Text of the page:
Second, use an effective pain relief method (eg. Heat, Ice, TENS (Transcutaneous Electrical Neuromuscular Stimulation ***NOT SAFE for those with pacemakers)) or get a corticosteroid injection from your doctor.
Third, with the help of your physiotherapist, find the right level of gentle exercises to help prevent your shoulder ROM from getting worse and eventually regain your ROM.
Fourth, reduce the chronic low-grade inflammation by addressing the modifiable risk factors mentioned above.
Working together with a physiotherapist can help make a plan that is right for you! Contact InReach Physio for more information.
By: Susan Herdman, Registered Physiotherapist – Specializing in Upper Extremity and Hand Telerehabilitation.
Book a telephysio / online physio / virtual physio appointment with a registered physiotherapist in British Columbia. InReach Online Physio services communities in northern and rural BC, such as Masset, Queen Charlotte, Fraser Lake, Fort Nelson, Fort St James, Dease Lake, Fort St John, Dawson Creek, the Gulf Islands, and more!
Shaffer MA, Gaunt BW, Leggin BG, & Wolf BR (2021). Chapter 71: Rehabilitation of Shoulder Instability in Skirven, Osterman, Fedorczyk, Amadio, Feldscher, & Shin’s Rehabilitation of the Hand and Upper Extremity (7thEdition, pp. 991-1008). Philadelphia, PA: Elsevier.
Ingraham, P. (2021). Complete guide to frozen shoulder: An extremely detailed science-based guide to one of the strangest of all common musculoskeletal problems, for both patietns and pros. Accessed Jun 14/2021: https://www.painscience.com/tutorials/frozen-shoulder.php
Piercey M, Kelley MJ, & Kuntz AF (2021). Chapter 70: Frozen Shoulder: Surgery and Therapy in Skirven, Osterman, Fedorczyk, Amadio, Feldscher, & Shin’s Rehabilitation of the Hand and Upper Extremity (7th Edition, pp. 977-990). Philadelphia, PA: Elsevier.
Chepeha JC (2009). Chapter 4: Shoulder Trauma and Hypomobility in Magee, Zachazewski, & Quillen’s Pathology and Intervention in Musculoskeletal Rehabilitation (5th Edition, pp. 92-124). St. Louis, Missouri: Elsevier.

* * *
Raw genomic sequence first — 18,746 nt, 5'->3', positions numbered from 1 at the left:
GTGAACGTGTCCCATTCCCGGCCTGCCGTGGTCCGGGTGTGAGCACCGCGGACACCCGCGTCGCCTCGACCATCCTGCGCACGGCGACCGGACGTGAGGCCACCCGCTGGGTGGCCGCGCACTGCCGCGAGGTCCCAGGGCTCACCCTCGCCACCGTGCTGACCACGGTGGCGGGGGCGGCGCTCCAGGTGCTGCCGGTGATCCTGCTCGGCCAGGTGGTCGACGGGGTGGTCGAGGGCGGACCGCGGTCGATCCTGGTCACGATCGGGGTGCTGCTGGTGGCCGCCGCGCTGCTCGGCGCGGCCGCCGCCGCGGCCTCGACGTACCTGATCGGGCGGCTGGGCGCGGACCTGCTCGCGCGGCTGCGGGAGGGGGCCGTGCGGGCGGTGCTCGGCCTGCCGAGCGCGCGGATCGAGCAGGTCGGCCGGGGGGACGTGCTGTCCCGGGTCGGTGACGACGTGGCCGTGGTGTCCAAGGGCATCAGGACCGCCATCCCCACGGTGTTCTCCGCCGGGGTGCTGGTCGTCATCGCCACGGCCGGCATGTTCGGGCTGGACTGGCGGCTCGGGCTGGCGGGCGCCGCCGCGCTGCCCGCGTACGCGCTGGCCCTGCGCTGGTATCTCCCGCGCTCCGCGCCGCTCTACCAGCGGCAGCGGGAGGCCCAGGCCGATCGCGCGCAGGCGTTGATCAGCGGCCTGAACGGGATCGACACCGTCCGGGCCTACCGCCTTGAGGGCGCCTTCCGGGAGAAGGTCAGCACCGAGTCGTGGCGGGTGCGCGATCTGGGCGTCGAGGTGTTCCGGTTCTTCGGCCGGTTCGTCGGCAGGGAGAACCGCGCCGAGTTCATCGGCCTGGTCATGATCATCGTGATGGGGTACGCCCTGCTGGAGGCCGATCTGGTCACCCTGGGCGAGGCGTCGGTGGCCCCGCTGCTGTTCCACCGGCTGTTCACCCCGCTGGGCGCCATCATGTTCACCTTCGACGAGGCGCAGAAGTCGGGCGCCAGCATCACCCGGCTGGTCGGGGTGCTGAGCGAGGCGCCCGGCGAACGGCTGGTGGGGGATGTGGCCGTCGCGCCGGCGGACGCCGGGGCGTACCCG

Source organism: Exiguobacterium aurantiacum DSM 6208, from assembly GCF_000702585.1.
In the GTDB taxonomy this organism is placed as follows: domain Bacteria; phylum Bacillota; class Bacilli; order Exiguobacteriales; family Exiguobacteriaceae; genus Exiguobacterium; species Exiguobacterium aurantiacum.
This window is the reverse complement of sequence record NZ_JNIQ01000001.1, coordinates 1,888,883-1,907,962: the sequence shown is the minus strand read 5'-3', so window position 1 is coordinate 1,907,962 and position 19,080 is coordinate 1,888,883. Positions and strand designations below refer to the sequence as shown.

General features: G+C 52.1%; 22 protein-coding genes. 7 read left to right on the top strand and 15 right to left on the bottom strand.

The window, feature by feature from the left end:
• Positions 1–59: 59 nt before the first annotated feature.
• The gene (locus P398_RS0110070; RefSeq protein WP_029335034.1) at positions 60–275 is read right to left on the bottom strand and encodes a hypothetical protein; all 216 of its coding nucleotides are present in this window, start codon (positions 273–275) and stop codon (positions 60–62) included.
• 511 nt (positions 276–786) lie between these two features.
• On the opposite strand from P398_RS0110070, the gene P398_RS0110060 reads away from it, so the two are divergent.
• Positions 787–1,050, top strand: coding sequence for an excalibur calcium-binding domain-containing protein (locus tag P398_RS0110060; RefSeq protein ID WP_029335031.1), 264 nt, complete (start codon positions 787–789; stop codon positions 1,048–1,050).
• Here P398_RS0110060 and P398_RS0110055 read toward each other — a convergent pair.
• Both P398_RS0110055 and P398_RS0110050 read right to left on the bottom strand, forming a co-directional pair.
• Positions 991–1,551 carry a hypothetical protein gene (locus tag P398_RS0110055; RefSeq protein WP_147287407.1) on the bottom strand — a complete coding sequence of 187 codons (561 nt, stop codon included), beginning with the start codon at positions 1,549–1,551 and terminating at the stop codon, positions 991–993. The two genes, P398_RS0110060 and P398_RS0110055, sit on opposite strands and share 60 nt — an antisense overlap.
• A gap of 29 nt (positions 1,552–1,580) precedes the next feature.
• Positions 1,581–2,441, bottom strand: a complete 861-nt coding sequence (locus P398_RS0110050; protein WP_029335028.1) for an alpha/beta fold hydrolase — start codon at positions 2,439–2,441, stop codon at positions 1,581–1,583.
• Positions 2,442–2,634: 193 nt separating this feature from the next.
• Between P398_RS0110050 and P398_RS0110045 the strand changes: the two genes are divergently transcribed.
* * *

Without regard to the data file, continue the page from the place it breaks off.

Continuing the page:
de la Serna D, Navarro-Ledesma S, Alayón F, López E, & Pruimboom L (2021 May 11). A comprehensive view of frozen shoulder: A mystery syndrome. Frontiers in Medicine (Vol 8): Article 663703. Accessed Jun 14/’21: https://www.ncbi.nlm.nih.gov/pmc/articles/PMC8144309/pdf/fmed-08-663703.pdf
Pietrzak M (2016). Adhesive capsulitis: An age related symptom of metabolic syndrome and chronic low-grade inflammation? Med Hypotheses;88:12-7. doi: 10.1016/j.mehy.2016.01.002. PMID: 26880627. Accessed Jun 14/’21: https://pubmed.ncbi.nlm.nih.gov/26880627/
The Johns Hopkins University (2021). Website: Health Home > Conditions and Diseases > Metabolic Syndrome. Accessed Jun 14/’21: https://www.hopkinsmedicine.org/health/conditions-and-diseases/metabolic-syndrome
Zimmerman M, AARP (2020 Jan 17). Website: Conditions & Treatments > Could Decreasing Inflammation Cure for Everything? Managing your body’s immune response is key to diseases of aging. Accessed Jun 14/’21:https://www.aarp.org/health/conditions-treatments/info-2019/lowering-inflammation-to-improve-health.html
Bishop JY, Santiago-Torres JE, Rimmke N, & Flanigan DC (2015 Aug). Smoking predisposes to rotator cuff pathology and shoulder dysfunction: A systematic review. Arthroscopy;31(8):1598-605. doi: 10.1016/j.arthro.2015.01.026. Epub 2015 Mar 19. PMID: 25801046. Accessed Jun 14/’21: https://pubmed.ncbi.nlm.nih.gov/25801046/
Page P & Labbe A (2010 Dec). Adhesive capsulitis: Use the evidence to integrate your interventions. NAJSPT;5(4):266-273. Accessed Jun 14/’21: https://www.ncbi.nlm.nih.gov/pmc/articles/PMC3096148/pdf/najspt-05-266.pdf/?tool=EBI
Carbone S, Gumina S, Vestri AR, & Postacchini R (2010 Mar). Coracoid pain test: a new clinical sign of shoulder adhesive capsulitis. Int Orthop; 34(3):385-8. doi: 10.1007/s00264-009-0791-4. PMID: 19418052. Accessed Jun 14/’21: https://pubmed.ncbi.nlm.nih.gov/19418052/
Wong CK, Levine WN, Deo K, Kesting RS, Mercer EA, Schram GA, & Strang BL (2017 Mar). Natural history of frozen shoulder: fact or fiction? A systematic review. Physiotherapy;103(1):40-47. doi: 10.1016/j.physio.2016.05.009. Epub 2016 Jun 21. PMID: 27641499. Accessed Jun 14/’21: https://pubmed.ncbi.nlm.nih.gov/27641499/